Judgement concerning payment of the fee to the financing of the postal sector ombudsman service by Express Line.
Information on the judgement concerning reference for a preliminary ruling submitted to the Court of Justice of the European Union by a Court of Appeal in Brussels in case C-148/10 Express Line (scope of application of Article 19 of Directive 97/67/EC of the European Parliament and of the Council of 15 December 1997 on common rules for the development of the internal market of Community postal services and the improvement of quality of service (further referred to as the Postal Directive)).
On 13 October 2011, the Court of Justice of the European Union (further referred to as the Court) announced its judgement concerning reference for a preliminary ruling submitted to the Court by a Court of Appeal in Brussels with respect to proceedings between Express Line NV (currently: "DHL International NV") and the Belgisch Instituut voor Postdiensten en Telecommunicatie (further referred to as ‘the BIPT') concerning payment of the fee to the financing of the postal sector ombudsman service.
Due to the on-going proceedings the Court of Appeal in Brussels referred two questions to the Court of Justice for a preliminary ruling.
The first question was to specify if the provisions of the Postal Directive, and in particular Article 19 thereof, must be understood and interpreted as precluding Member States from imposing a mandatory external complaints scheme on providers of non-universal postal services.
The second question was to establish, given a positive answer to the first question, if the Member States' capacity to impose a mandatory external complaints system is not a restriction of the principles relating to the free movement of services in the light of Article 49 of the Treaty on the Functioning of the European Union (further referred to as the TFEU), even if in the application of the complaints scheme concerned, no distinction is made between the complaints of consumers and those of other end-users.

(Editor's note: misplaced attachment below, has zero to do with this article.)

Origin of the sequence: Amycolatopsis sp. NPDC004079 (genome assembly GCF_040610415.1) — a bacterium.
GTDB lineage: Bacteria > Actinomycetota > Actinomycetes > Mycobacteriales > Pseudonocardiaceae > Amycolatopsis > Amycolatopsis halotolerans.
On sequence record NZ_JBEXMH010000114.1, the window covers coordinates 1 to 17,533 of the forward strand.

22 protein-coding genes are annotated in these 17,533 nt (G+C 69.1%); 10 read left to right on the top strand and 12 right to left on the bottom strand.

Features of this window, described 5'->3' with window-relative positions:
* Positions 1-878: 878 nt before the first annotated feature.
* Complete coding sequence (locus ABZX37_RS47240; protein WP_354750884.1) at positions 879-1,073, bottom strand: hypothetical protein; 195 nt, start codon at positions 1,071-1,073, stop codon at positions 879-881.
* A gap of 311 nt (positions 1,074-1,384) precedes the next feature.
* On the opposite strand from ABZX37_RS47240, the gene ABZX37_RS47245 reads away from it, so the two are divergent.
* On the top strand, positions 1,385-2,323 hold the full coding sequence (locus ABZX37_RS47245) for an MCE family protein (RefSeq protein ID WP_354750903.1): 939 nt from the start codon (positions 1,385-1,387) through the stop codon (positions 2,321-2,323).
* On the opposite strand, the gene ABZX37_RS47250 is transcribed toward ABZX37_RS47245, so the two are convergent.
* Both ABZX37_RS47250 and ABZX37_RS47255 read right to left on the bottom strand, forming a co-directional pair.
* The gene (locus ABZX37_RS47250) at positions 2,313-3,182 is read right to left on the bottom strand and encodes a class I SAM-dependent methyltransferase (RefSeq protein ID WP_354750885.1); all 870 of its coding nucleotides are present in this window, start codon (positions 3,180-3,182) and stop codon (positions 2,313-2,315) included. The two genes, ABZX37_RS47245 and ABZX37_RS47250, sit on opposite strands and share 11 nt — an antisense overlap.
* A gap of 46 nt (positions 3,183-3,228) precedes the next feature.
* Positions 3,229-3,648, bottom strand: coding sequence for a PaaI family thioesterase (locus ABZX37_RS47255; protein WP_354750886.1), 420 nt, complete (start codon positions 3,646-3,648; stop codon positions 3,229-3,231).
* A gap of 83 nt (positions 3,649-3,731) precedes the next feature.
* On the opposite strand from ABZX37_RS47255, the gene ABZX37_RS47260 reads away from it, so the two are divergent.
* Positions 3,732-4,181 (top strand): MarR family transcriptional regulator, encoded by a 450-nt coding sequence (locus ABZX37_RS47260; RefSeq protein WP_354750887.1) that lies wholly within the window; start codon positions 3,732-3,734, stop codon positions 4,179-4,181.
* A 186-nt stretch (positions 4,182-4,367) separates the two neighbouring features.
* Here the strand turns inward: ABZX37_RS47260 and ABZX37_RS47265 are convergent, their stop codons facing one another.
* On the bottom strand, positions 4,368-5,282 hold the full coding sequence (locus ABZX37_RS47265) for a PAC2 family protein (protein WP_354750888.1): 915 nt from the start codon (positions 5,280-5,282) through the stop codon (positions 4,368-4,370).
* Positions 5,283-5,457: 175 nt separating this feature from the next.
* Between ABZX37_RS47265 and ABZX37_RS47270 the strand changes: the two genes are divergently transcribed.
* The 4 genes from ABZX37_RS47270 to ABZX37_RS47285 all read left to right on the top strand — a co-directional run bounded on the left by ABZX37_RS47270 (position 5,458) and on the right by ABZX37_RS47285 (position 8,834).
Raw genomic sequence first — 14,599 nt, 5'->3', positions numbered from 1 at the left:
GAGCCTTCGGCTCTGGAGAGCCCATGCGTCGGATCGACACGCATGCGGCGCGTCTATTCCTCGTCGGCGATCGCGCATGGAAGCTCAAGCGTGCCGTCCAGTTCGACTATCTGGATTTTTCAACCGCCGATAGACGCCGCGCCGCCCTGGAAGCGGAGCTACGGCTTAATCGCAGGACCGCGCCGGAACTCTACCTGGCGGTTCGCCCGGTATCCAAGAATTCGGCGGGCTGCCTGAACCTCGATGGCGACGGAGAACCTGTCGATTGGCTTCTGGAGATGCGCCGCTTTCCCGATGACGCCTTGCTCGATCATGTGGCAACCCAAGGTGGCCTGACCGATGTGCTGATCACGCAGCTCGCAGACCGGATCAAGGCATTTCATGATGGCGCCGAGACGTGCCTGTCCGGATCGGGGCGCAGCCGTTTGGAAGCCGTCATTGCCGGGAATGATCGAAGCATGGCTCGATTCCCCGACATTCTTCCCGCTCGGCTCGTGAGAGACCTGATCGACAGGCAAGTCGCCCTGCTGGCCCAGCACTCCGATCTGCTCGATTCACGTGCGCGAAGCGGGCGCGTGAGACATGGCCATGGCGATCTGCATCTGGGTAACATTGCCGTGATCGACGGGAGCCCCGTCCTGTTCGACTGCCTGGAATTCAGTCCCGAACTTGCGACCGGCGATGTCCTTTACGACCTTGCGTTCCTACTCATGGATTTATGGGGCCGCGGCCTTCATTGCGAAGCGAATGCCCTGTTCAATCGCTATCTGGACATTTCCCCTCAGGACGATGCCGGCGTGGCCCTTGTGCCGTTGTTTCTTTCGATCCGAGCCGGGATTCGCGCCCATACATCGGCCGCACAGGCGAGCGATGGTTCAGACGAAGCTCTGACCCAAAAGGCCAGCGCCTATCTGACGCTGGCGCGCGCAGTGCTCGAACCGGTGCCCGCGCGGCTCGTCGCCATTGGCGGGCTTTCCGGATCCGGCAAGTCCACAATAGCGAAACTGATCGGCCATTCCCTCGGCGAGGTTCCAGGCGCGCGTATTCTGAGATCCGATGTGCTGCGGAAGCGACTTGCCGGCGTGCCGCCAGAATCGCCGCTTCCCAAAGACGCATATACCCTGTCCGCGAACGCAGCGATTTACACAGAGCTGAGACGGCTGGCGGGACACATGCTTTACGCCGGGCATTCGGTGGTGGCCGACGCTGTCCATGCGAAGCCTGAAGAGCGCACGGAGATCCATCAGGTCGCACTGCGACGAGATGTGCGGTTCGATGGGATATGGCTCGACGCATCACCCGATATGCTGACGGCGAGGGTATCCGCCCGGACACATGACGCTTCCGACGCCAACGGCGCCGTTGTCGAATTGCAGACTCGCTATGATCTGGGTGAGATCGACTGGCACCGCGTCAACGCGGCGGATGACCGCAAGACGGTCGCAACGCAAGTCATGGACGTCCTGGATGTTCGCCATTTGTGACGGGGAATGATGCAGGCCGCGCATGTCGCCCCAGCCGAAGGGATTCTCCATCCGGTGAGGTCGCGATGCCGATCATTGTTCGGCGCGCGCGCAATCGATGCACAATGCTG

The Republic of Poland joined the proceedings on the initiative of the Office of Electronic Communications at the stage of written proceedings and presented its written comments in which it pointed out that the provisions of the Postal Directive allow the Member States to impose a mandatory external complaints system on providers of non-universal services and that Article 49 of the TFEU should be interpreted as not precluding national legislation which imposes on providers of postal services outside the scope of the universal service a mandatory external procedure for dealing with complaints from users of those services.
The Court has ruled in its judgement that imposing a mandatory external complaints system on providers of postal services which are outside the scope of universal service is neither contradictory with the Postal Directive nor with Article 49 of the TFEU.
The judgement will have significance for the provisions of the new Postal law currently under the legislative process.